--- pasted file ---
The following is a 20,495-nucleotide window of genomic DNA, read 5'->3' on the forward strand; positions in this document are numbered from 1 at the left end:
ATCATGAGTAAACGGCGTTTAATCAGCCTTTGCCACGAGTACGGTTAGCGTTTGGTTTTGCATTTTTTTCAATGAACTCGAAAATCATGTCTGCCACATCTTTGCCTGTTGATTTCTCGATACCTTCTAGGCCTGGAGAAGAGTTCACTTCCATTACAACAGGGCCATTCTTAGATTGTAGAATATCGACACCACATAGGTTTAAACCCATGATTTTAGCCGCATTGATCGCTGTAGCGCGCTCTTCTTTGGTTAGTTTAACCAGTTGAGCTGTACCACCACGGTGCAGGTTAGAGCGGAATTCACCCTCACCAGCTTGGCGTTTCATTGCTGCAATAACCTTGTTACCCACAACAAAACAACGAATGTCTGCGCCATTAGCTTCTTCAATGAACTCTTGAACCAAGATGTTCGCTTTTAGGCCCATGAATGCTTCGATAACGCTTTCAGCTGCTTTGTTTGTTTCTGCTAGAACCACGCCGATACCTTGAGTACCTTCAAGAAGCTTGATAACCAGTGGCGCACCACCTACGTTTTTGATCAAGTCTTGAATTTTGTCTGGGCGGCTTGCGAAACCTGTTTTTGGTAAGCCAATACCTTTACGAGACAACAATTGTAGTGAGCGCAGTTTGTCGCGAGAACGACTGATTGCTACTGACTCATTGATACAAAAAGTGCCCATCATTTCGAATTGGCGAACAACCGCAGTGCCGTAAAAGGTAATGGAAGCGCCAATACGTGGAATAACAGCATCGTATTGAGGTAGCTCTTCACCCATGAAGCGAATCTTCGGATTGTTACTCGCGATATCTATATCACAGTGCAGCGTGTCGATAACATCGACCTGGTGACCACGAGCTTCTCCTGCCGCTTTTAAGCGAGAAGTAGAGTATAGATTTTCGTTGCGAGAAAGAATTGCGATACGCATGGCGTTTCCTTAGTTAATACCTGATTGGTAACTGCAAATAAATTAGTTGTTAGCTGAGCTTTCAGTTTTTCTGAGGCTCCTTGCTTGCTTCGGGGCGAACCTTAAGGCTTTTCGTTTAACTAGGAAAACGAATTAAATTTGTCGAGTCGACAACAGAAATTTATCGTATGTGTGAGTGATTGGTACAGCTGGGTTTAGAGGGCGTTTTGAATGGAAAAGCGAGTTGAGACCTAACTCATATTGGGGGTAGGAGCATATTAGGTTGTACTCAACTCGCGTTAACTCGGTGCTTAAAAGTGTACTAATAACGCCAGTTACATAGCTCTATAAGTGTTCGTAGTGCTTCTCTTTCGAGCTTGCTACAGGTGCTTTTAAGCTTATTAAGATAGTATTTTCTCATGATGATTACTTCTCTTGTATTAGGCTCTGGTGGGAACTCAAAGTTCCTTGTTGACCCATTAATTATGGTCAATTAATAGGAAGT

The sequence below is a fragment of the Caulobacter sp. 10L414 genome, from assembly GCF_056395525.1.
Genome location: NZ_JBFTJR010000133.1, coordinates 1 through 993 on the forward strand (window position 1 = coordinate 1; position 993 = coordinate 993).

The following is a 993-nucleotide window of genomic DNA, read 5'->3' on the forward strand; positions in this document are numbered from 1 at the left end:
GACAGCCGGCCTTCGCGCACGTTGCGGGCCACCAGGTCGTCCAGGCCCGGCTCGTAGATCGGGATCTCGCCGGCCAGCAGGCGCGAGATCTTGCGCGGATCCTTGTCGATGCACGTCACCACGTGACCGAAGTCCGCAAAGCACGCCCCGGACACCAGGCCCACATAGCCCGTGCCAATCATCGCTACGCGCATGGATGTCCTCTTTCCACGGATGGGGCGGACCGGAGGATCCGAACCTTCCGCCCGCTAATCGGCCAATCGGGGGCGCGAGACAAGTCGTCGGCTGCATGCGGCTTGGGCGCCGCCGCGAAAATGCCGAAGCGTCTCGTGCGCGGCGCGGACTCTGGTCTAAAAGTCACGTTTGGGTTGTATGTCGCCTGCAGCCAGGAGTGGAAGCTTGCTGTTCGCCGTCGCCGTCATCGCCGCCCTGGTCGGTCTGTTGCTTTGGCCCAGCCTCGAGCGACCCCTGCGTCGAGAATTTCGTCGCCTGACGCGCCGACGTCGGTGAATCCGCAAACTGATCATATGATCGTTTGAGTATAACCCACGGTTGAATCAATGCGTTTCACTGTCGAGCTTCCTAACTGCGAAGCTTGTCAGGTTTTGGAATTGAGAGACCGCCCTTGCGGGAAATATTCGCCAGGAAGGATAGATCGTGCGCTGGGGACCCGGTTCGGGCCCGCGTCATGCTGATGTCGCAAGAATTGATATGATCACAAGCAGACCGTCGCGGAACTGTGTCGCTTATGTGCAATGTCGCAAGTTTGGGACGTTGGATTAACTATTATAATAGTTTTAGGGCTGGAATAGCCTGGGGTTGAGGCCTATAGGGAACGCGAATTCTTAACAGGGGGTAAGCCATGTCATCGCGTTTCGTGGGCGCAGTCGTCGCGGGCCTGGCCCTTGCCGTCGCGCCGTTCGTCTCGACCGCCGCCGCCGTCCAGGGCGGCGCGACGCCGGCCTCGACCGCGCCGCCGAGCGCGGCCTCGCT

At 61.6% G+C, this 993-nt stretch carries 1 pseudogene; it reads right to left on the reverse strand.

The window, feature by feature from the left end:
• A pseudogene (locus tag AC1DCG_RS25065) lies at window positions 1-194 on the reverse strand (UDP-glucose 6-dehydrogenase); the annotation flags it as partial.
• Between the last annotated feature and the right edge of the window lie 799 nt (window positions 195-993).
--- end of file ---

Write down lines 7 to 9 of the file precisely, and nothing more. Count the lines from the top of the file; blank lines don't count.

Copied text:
At 61.6% G+C, this 993-nt stretch carries 1 pseudogene; it reads right to left on the reverse strand.

The window, feature by feature from the left end:
• A pseudogene (locus tag AC1DCG_RS25065) lies at window positions 1-194 on the reverse strand (UDP-glucose 6-dehydrogenase); the annotation flags it as partial.